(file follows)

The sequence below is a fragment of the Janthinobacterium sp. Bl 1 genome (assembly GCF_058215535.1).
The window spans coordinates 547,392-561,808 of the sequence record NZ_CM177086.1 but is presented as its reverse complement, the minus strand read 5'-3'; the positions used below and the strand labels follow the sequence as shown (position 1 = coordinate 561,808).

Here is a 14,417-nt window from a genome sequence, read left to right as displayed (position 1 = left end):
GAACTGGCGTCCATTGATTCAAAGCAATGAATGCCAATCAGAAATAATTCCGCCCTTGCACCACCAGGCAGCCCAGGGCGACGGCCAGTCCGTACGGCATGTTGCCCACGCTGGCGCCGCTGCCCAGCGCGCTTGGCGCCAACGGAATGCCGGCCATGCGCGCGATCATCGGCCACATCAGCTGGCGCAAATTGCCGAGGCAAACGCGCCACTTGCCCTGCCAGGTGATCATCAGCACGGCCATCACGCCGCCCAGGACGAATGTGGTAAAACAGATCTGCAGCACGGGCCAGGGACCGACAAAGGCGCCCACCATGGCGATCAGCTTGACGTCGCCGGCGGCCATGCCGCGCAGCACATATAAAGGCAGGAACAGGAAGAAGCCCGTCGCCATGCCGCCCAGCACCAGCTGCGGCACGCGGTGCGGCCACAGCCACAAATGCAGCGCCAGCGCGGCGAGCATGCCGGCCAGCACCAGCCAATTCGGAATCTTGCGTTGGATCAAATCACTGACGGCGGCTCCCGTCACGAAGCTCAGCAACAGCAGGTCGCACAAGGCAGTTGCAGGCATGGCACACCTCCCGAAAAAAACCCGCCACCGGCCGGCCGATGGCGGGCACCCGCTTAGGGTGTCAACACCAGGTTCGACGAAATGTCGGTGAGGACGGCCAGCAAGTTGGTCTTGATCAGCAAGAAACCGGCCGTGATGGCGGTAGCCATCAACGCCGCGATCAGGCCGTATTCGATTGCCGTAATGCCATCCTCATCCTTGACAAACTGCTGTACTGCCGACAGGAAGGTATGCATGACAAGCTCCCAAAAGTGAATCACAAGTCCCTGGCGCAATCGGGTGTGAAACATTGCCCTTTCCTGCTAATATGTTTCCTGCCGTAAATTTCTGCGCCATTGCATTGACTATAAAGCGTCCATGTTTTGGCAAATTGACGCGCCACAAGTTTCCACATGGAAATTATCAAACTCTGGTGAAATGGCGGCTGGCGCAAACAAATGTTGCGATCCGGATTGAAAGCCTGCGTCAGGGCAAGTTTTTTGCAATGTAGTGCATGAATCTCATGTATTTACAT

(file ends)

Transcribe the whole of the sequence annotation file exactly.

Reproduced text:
The sequence below is a fragment of the Janthinobacterium sp. Bl 1 genome (assembly GCF_058215535.1).
The window spans coordinates 547,392-561,808 of the sequence record NZ_CM177086.1 but is presented as its reverse complement, the minus strand read 5'-3'; the positions used below and the strand labels follow the sequence as shown (position 1 = coordinate 561,808).

Here is a 14,417-nt window from a genome sequence, read left to right as displayed (position 1 = left end):
GAACTGGCGTCCATTGATTCAAAGCAATGAATGCCAATCAGAAATAATTCCGCCCTTGCACCACCAGGCAGCCCAGGGCGACGGCCAGTCCGTACGGCATGTTGCCCACGCTGGCGCCGCTGCCCAGCGCGCTTGGCGCCAACGGAATGCCGGCCATGCGCGCGATCATCGGCCACATCAGCTGGCGCAAATTGCCGAGGCAAACGCGCCACTTGCCCTGCCAGGTGATCATCAGCACGGCCATCACGCCGCCCAGGACGAATGTGGTAAAACAGATCTGCAGCACGGGCCAGGGACCGACAAAGGCGCCCACCATGGCGATCAGCTTGACGTCGCCGGCGGCCATGCCGCGCAGCACATATAAAGGCAGGAACAGGAAGAAGCCCGTCGCCATGCCGCCCAGCACCAGCTGCGGCACGCGGTGCGGCCACAGCCACAAATGCAGCGCCAGCGCGGCGAGCATGCCGGCCAGCACCAGCCAATTCGGAATCTTGCGTTGGATCAAATCACTGACGGCGGCTCCCGTCACGAAGCTCAGCAACAGCAGGTCGCACAAGGCAGTTGCAGGCATGGCACACCTCCCGAAAAAAACCCGCCACCGGCCGGCCGATGGCGGGCACCCGCTTAGGGTGTCAACACCAGGTTCGACGAAATGTCGGTGAGGACGGCCAGCAAGTTGGTCTTGATCAGCAAGAAACCGGCCGTGATGGCGGTAGCCATCAACGCCGCGATCAGGCCGTATTCGATTGCCGTAATGCCATCCTCATCCTTGACAAACTGCTGTACTGCCGACAGGAAGGTATGCATGACAAGCTCCCAAAAGTGAATCACAAGTCCCTGGCGCAATCGGGTGTGAAACATTGCCCTTTCCTGCTAATATGTTTCCTGCCGTAAATTTCTGCGCCATTGCATTGACTATAAAGCGTCCATGTTTTGGCAAATTGACGCGCCACAAGTTTCCACATGGAAATTATCAAACTCTGGTGAAATGGCGGCTGGCGCAAACAAATGTTGCGATCCGGATTGAAAGCCTGCGTCAGGGCAAGTTTTTTGCAATGTAGTGCATGAATCTCATGTATTTACAT